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Extreme Fires Portal: Biophysical and Social Research

In recent years wildland fires have become more widespread with significant ecological, social, and economic impacts. Fewer than 5% of all fires account for the majority of area burned and the costs of fire suppression. We propose interdisciplinary research to quantifying the biogeoscientific (biophysical, biogeochemical, and biogeographical) and societal impacts of extreme wildland fires at community and regional scales in the US northern Rockies. The complex terrain in the northern Rockies offers steep environmental and social gradients to understand how and why landscapes change in response to extreme disturbances, as well as the social and environmental implications of those changes. The social gradient includes wildland interface community experience, while the environmental gradient covers aridlands, such as shrublands and grasslands, to mesic mixed conifer forests and subalpine ecosystems. Fires in these systems result in varying public and policy maker experiences and land management decisions in forested and rangeland ecosystems.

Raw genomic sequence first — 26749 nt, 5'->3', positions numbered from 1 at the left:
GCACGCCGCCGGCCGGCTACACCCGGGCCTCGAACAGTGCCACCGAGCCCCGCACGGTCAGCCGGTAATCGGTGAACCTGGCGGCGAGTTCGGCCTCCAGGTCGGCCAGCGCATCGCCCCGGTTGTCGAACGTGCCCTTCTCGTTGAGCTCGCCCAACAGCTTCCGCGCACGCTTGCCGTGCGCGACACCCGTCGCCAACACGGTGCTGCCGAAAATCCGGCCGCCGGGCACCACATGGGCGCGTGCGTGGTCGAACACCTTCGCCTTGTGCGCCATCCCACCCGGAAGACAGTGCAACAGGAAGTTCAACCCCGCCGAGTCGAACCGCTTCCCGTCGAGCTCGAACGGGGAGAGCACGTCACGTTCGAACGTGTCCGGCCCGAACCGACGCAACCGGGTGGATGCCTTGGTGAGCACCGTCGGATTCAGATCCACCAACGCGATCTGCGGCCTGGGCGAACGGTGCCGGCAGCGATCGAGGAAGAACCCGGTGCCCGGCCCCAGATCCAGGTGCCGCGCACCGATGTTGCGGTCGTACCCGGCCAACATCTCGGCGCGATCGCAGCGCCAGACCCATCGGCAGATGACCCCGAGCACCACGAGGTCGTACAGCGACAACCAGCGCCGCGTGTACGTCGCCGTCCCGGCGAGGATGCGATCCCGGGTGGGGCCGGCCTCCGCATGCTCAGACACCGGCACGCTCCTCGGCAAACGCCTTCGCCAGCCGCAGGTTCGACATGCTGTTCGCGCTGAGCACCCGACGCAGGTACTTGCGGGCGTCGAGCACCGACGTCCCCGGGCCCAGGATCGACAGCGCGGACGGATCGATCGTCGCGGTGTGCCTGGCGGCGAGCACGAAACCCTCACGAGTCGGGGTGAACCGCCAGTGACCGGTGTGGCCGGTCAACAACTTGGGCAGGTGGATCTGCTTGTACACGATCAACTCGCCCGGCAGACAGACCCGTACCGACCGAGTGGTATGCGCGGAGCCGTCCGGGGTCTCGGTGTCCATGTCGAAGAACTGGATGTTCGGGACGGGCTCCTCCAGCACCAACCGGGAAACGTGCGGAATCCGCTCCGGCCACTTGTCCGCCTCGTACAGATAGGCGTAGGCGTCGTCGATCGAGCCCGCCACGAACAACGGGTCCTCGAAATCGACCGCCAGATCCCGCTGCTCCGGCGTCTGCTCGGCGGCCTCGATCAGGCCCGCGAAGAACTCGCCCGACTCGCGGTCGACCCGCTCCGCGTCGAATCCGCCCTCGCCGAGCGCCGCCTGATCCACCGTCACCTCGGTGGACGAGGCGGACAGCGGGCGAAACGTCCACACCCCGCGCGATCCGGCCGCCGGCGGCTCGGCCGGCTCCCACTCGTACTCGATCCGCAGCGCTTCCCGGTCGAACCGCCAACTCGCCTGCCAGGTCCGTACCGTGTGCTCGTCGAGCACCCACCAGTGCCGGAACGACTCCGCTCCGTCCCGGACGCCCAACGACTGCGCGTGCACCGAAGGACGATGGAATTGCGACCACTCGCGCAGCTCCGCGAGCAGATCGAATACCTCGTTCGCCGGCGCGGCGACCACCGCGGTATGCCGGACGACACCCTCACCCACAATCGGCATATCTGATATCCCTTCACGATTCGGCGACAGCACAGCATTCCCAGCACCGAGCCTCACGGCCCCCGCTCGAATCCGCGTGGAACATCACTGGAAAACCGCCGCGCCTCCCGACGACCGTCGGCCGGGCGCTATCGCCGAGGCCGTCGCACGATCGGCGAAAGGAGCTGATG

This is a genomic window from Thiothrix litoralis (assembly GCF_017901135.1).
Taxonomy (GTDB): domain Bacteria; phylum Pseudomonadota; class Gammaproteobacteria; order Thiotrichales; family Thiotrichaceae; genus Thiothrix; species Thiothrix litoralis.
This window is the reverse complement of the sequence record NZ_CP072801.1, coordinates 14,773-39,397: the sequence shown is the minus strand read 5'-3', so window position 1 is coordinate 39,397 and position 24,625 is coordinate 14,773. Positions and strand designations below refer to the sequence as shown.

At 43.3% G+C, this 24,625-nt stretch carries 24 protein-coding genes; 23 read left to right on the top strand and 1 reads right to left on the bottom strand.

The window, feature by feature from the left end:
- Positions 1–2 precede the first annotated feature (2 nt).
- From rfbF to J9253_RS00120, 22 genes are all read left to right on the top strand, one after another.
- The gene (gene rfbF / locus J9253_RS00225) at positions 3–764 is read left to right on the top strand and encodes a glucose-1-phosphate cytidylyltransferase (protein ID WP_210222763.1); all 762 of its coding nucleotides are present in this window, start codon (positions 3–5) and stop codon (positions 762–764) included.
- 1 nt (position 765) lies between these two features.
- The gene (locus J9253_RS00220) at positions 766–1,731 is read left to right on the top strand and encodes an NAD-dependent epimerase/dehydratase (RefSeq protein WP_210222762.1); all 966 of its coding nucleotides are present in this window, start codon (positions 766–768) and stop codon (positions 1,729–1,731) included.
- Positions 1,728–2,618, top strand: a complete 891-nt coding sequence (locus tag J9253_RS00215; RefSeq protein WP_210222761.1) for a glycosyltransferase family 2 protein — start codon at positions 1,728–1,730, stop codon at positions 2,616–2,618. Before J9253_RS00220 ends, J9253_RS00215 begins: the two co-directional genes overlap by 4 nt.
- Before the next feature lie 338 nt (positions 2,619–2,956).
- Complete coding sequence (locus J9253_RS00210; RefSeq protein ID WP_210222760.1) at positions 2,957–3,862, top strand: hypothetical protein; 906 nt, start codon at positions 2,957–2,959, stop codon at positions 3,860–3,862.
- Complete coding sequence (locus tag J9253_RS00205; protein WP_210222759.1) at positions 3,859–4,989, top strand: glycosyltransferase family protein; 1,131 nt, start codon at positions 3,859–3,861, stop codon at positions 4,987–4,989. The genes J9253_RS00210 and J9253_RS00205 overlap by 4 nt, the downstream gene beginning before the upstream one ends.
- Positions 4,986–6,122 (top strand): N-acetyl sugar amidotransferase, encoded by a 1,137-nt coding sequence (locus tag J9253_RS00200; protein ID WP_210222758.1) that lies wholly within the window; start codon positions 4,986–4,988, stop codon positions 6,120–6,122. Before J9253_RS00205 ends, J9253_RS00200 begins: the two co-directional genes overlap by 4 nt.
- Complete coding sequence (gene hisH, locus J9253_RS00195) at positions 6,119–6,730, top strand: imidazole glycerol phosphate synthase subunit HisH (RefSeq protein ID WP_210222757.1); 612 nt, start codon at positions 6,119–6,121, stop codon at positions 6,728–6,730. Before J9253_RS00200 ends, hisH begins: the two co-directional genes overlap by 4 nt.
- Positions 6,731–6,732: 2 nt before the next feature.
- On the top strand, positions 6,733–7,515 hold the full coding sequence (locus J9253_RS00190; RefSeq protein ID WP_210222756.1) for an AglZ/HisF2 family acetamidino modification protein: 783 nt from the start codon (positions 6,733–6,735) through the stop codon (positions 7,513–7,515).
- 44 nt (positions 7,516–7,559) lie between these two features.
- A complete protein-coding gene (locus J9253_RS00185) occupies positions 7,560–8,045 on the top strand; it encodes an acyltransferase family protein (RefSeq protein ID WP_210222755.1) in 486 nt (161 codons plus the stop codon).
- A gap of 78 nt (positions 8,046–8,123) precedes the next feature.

The goals of this research include:

  1. Characterize the nature, magnitude, and distinguishing attributes of extreme wildland fire events;
  2. Assess the full impact of the extreme wildland fire events (near-term and long-term) on both natural and human systems;
  3. Characterize biophysical and social recovery processes and trajectories from selected extreme fire events; and
  4. Understand how human actions to mitigate and/or recover from the impacts of past extreme wildland fire events have succeeded or failed, including the role that adaptive capacity and stakeholder knowledge play in effectively responding to fires.

The entire proposal for project work can be viewed here (pdf).

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